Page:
|| A. C. Erwin, owner and developer of Corpus Christi's elite Oak Park subdivision, probably had this house built about the time Oak Park opened in 1929. Designed by local architect N. W. Hardy of the firm of Hardy and Curan, this became the home of Russian Jewish immigrants Ed and Sadie Grossman, who purchased it in 1931. Ed Grossman was part owner of Grossman Brothers Department Store, The Carmel Corporation, a Corpus Christi shopping center, and a real estate business. The Grossmans both were active in Corpus Christi social and religious affairs. Ed Grossman was a founder and the first president of Corpus Christi's Temple Beth El, and Sadie was the founder of several Jewish women's organizations.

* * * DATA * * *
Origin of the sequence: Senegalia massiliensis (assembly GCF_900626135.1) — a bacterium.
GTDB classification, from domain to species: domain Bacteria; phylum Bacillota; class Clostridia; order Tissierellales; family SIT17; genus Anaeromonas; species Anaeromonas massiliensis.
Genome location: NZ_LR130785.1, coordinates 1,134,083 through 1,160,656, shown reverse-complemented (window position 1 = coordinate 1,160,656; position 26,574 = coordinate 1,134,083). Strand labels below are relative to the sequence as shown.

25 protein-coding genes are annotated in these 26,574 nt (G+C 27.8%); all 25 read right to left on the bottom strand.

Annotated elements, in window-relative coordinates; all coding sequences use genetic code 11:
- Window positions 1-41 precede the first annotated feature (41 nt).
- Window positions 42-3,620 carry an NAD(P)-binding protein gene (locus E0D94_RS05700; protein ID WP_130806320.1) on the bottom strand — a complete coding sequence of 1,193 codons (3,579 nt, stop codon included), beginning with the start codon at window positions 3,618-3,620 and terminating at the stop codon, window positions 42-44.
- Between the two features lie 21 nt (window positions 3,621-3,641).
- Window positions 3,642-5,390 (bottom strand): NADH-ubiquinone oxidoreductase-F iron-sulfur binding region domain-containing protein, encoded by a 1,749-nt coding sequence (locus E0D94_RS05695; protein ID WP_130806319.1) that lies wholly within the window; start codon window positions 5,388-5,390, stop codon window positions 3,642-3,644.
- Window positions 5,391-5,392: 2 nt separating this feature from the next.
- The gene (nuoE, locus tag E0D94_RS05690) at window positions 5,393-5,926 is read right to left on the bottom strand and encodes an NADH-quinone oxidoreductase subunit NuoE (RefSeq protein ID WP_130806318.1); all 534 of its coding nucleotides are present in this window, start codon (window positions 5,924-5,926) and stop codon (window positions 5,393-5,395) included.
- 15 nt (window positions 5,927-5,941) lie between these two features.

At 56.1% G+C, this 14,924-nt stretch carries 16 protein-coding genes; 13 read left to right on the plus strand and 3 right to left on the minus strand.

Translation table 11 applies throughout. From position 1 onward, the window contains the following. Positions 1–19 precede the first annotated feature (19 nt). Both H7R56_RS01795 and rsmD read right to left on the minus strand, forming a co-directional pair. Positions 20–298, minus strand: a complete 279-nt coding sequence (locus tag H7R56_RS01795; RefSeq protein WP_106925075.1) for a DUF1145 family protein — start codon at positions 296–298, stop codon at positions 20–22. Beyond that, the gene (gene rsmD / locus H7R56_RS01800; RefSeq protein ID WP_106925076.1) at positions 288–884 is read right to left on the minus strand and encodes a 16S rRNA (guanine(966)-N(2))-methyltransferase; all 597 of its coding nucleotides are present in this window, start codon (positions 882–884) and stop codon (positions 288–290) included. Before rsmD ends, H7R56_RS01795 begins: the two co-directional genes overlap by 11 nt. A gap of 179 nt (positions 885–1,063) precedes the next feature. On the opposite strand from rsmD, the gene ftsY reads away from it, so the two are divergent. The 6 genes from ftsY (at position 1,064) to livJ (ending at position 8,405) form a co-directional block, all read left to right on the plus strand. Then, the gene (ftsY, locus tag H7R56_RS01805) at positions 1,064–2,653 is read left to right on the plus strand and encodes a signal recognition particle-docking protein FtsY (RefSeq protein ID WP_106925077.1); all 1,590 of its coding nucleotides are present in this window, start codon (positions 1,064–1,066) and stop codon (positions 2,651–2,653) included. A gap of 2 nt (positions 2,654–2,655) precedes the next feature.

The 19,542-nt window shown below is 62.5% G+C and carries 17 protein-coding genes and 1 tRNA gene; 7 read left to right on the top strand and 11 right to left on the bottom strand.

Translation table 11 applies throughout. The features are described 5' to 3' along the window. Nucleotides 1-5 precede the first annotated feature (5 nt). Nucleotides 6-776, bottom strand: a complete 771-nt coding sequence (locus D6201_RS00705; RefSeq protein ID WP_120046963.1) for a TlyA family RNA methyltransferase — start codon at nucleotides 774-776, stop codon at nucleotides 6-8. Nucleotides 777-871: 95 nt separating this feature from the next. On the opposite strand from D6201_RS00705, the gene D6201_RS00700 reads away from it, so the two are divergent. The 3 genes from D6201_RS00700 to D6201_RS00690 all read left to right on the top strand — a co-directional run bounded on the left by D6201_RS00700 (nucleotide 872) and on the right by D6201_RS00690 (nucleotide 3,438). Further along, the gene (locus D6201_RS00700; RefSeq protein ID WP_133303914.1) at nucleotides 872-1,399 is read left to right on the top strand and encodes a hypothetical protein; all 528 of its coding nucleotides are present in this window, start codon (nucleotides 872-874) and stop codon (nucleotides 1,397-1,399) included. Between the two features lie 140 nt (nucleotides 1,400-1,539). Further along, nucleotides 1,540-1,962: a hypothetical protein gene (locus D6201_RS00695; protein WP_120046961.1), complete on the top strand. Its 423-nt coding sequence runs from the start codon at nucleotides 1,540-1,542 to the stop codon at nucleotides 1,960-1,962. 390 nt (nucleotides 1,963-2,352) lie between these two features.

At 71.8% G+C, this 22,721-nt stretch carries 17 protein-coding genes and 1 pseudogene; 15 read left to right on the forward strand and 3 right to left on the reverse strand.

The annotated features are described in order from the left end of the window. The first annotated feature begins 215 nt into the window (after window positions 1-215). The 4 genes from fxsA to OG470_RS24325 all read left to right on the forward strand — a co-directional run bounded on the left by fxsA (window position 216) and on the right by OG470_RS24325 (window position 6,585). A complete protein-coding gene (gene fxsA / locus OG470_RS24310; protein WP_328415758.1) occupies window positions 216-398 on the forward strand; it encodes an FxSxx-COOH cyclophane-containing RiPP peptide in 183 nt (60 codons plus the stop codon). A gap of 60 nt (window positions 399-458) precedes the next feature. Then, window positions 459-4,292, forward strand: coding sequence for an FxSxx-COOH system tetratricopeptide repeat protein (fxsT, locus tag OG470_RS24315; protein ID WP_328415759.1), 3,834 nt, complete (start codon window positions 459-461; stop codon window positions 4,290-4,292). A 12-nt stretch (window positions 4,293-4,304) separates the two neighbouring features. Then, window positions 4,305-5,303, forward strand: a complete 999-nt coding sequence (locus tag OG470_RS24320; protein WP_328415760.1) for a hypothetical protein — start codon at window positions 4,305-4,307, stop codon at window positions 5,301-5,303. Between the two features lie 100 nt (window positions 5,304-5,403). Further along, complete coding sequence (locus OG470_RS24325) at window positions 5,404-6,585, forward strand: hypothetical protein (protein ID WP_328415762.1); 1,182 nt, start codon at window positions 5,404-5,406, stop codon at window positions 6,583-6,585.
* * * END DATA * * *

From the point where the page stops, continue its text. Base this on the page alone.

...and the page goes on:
Tom and Virginia (Deaver) Graham purchased the property from the Grossmans in 1935. A native Texan and the son of a circuit-riding Methodist minister and his wife, Tom Graham was president of the Tom Graham Oil Company. By the 1940s his companies operated more than 200 oil and gas wells with production in Texas, Mississippi, Louisiana, Illinois and Kentucky. The Grahams also were active in Corpus Christi civic and social affairs. Tom Graham died of a heart attack in the house in 1948; Virginia Graham sold the property in 1955.
The house boasts mission-influenced arched gateways and parapets, but the structure most markedly exhibits quintessential Spanish colonial revival and Mediterranean features, including the stucco finish, hipped tile roof and arched columned porches. The house and vegetation-rich landscape are integrated to create several intimate exterior spaces, which is a coveted attribute of the Mediterranean style.
Recorded Texas Historic Landmark - 1999